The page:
I was in hospital the other day waiting patiently with everyone else for the slow receptionist to call my partner’s number. I am not exaggerating when I say slow either, this lady took an hour to check that two people had appointments. On her third outpatient she suddenly upped and left, not saying a word to the guy who was being booked in and accompanied a tearful woman to a room next to where I was sitting. She gave the lady a ticket for the car park and proceeded to give her the following advice: “Don’t eat cheese for a month and you’ll be fine”. Now, this lady had obviously just come from the cardiac ward. The receptionist trivialised her problem and sent her on her way. The lady was upset. The receptionist dismissive. The lady stood there for a moment, repeated what the receptionist had said and shed another tear. The receptionist went back to making sure that no-one would be on time for their appointments.
I wonder how the lady is getting on with no cheese. She might be thinking “But how can this be so? I live in the Mediterranean, everyone knows that they follow the healthiest diet on the planet, right? and cheese is part of that diet”. She has probably decided that the ricotta she puts on her Pasta alla Norma doesn’t count, nor the parmesan for that matter. One thing is for certain, she will have got advice from everyone she knows, solicited or not.
I have piled on the pounds since coming here. I too have thought “but how can this be so? I am living in the Mediterranean, everyone knows that they follow the healthiest diet on the planet, right?” I, too, have been advised to stay off the cheese and somehow I have managed it but I am not convinced that this is the problem. The truth is, Italians consume vast amounts of pasta and white bread. Most of them have a sweet tooth. The sweets that they have here are amazing. If you have a drink, you get given all sort of mini pizzas, salted peanuts and small arancini to go with it. The ice-cream here is the best ever. Lots of tavola calda is consumed. Tavola calda translates as ‘hot tables’, they are essentially savoury snacks, usually made of bread or pastry or deep fried. There is temptation at every corner. Cheese is only part of the problem.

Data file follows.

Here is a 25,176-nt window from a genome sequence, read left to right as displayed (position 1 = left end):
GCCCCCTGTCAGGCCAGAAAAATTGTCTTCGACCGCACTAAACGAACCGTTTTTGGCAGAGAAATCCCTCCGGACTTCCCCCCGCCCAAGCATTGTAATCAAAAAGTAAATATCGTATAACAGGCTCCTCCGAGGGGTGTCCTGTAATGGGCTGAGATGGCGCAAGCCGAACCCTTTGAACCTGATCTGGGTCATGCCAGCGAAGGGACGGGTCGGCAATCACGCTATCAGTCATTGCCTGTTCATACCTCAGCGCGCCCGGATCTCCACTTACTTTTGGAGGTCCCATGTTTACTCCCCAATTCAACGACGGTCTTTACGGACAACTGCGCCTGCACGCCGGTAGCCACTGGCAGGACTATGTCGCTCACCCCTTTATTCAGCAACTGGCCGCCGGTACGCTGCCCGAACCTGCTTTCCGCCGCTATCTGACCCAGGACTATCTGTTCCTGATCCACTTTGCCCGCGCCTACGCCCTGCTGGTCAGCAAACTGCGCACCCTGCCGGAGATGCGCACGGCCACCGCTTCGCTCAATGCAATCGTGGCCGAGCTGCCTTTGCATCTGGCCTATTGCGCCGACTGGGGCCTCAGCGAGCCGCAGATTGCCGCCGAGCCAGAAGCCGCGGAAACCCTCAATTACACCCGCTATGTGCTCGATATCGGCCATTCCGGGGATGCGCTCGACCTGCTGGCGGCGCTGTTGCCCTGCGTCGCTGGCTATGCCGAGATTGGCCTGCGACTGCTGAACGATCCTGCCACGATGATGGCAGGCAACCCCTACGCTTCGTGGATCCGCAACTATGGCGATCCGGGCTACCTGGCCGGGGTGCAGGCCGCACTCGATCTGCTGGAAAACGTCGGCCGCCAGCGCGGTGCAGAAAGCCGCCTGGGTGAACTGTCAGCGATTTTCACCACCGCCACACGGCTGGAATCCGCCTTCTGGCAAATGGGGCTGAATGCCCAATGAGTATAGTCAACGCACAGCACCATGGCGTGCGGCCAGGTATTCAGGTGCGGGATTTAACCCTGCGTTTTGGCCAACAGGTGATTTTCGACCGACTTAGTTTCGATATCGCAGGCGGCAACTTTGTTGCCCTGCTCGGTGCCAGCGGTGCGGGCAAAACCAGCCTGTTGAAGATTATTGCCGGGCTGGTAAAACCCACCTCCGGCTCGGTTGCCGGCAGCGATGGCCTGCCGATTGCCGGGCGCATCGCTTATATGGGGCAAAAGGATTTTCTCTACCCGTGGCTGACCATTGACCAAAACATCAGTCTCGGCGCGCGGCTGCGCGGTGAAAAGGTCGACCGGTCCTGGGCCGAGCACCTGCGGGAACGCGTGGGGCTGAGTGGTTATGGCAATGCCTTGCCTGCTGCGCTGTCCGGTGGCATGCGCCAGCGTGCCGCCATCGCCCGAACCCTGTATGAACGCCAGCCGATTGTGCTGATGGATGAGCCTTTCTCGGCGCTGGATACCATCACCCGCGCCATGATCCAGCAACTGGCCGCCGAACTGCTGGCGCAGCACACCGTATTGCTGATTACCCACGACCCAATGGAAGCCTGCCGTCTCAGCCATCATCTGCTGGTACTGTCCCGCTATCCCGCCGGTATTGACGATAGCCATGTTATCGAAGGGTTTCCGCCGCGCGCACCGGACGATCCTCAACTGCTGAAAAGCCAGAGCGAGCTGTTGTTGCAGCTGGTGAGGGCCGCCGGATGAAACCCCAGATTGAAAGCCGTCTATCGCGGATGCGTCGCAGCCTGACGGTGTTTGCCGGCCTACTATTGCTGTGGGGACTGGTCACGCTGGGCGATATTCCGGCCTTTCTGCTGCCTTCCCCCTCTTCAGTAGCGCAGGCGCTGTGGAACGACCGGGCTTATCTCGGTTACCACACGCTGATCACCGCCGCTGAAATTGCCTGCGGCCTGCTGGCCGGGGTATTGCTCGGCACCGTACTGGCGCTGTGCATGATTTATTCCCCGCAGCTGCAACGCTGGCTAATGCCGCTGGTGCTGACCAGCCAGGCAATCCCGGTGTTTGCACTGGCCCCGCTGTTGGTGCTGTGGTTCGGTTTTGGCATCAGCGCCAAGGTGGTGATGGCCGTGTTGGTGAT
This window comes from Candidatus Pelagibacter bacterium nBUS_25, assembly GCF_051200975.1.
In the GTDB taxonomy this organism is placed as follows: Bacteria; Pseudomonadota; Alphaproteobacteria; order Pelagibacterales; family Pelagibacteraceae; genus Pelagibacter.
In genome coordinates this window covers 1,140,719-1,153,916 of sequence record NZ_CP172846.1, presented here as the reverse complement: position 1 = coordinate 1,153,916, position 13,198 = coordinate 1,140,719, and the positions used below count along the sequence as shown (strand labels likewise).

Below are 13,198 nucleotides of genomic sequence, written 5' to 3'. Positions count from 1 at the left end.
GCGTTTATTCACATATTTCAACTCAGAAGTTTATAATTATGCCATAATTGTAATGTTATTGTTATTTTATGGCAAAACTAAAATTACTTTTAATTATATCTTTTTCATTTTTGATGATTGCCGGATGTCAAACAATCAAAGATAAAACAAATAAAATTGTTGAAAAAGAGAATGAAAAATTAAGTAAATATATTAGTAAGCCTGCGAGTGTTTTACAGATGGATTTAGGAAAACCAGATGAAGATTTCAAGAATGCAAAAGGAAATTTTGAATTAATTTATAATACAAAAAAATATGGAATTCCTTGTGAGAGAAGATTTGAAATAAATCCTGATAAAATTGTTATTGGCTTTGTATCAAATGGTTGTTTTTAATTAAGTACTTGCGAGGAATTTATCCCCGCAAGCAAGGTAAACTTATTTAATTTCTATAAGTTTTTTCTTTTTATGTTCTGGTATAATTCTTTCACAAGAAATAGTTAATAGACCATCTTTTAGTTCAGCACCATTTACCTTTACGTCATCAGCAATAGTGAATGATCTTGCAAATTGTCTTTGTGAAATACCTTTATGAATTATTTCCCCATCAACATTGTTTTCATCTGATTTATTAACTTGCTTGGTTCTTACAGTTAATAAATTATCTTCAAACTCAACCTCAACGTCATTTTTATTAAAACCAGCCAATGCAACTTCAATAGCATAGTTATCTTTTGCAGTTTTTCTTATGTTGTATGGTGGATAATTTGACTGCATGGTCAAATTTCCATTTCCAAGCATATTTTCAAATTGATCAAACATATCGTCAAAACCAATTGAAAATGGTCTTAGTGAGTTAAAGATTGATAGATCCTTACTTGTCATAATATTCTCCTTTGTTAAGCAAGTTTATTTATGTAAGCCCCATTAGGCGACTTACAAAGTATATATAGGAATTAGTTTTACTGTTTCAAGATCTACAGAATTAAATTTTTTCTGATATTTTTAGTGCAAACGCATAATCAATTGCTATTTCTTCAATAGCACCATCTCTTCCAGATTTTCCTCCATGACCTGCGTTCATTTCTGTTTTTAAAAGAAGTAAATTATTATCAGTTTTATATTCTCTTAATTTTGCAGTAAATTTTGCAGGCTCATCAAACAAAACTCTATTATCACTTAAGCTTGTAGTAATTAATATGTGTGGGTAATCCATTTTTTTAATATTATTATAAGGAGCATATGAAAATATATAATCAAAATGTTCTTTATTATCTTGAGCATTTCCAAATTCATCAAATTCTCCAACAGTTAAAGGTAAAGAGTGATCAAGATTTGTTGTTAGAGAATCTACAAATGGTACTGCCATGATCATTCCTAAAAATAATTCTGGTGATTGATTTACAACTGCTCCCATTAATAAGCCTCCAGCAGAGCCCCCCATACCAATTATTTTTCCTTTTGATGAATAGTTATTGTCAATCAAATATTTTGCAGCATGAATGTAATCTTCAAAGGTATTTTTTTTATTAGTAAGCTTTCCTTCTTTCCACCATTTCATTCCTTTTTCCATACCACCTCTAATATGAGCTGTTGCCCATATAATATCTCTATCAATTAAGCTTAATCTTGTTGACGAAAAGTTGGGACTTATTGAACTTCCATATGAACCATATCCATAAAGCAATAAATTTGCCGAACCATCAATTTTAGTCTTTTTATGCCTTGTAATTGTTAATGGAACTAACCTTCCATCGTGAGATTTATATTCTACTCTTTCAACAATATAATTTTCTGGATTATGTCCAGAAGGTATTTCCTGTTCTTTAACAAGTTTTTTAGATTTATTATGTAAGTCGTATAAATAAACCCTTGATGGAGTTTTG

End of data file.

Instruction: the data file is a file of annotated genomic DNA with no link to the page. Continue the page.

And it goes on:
As I am trying to lose the weight that I have gained, I am avoiding temptation. This means not entering bars and averting my eyes when I walk past them. It means, not eating out. I am walking more to work but as everyone drives here I am breathing in fumes the whole way. I stare at skinny people stuffing their faces. I drool if someone puts a cake in front of me as I explain that I just can’t have any, not even a tiny mouthful. I’ve sat and watched my partner and our dog eat a pizza together.
And you know what? It’s working!
I’m still a little, robust, shall we say, but last week I had to buy a new belt.Pulling your jeans up every two seconds is not a good look. I ventured into a little shop and a kind lady helped me choose one before putting it around my waist to work out where her husband should punch the holes. She squeezed it a little tighter than I had and asked if that would be better. I replied that it would as I hope to lose more weight. At that moment, her husband chortled and said “hope is the last to die”. He obviously had no faith in me but when I go back in another few weeks to get more holes punched because I am already on the last one, it’ll be me who is chortling.